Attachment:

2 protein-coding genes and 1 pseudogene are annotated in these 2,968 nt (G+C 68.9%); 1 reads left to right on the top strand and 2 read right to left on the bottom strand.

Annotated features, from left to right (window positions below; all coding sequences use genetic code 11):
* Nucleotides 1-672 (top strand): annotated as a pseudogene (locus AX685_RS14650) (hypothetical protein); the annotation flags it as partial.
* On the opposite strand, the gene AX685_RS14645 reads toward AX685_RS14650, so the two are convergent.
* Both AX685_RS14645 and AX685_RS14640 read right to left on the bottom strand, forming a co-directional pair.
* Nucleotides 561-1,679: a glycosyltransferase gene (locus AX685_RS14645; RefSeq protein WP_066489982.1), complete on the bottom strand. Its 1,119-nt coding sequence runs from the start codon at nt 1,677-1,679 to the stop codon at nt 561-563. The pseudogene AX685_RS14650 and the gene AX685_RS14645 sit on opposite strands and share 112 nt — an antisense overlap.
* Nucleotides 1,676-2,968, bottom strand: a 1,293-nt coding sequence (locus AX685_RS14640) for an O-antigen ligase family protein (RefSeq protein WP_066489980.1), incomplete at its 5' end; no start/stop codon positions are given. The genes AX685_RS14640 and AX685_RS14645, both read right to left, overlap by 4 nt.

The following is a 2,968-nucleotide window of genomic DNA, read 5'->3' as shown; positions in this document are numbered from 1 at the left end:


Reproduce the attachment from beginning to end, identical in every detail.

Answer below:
2 protein-coding genes and 1 pseudogene are annotated in these 2,968 nt (G+C 68.9%); 1 reads left to right on the top strand and 2 read right to left on the bottom strand.

Annotated features, from left to right (window positions below; all coding sequences use genetic code 11):
* Nucleotides 1-672 (top strand): annotated as a pseudogene (locus AX685_RS14650) (hypothetical protein); the annotation flags it as partial.
* On the opposite strand, the gene AX685_RS14645 reads toward AX685_RS14650, so the two are convergent.
* Both AX685_RS14645 and AX685_RS14640 read right to left on the bottom strand, forming a co-directional pair.
* Nucleotides 561-1,679: a glycosyltransferase gene (locus AX685_RS14645; RefSeq protein WP_066489982.1), complete on the bottom strand. Its 1,119-nt coding sequence runs from the start codon at nt 1,677-1,679 to the stop codon at nt 561-563. The pseudogene AX685_RS14650 and the gene AX685_RS14645 sit on opposite strands and share 112 nt — an antisense overlap.
* Nucleotides 1,676-2,968, bottom strand: a 1,293-nt coding sequence (locus AX685_RS14640) for an O-antigen ligase family protein (RefSeq protein WP_066489980.1), incomplete at its 5' end; no start/stop codon positions are given. The genes AX685_RS14640 and AX685_RS14645, both read right to left, overlap by 4 nt.

The following is a 2,968-nucleotide window of genomic DNA, read 5'->3' as shown; positions in this document are numbered from 1 at the left end: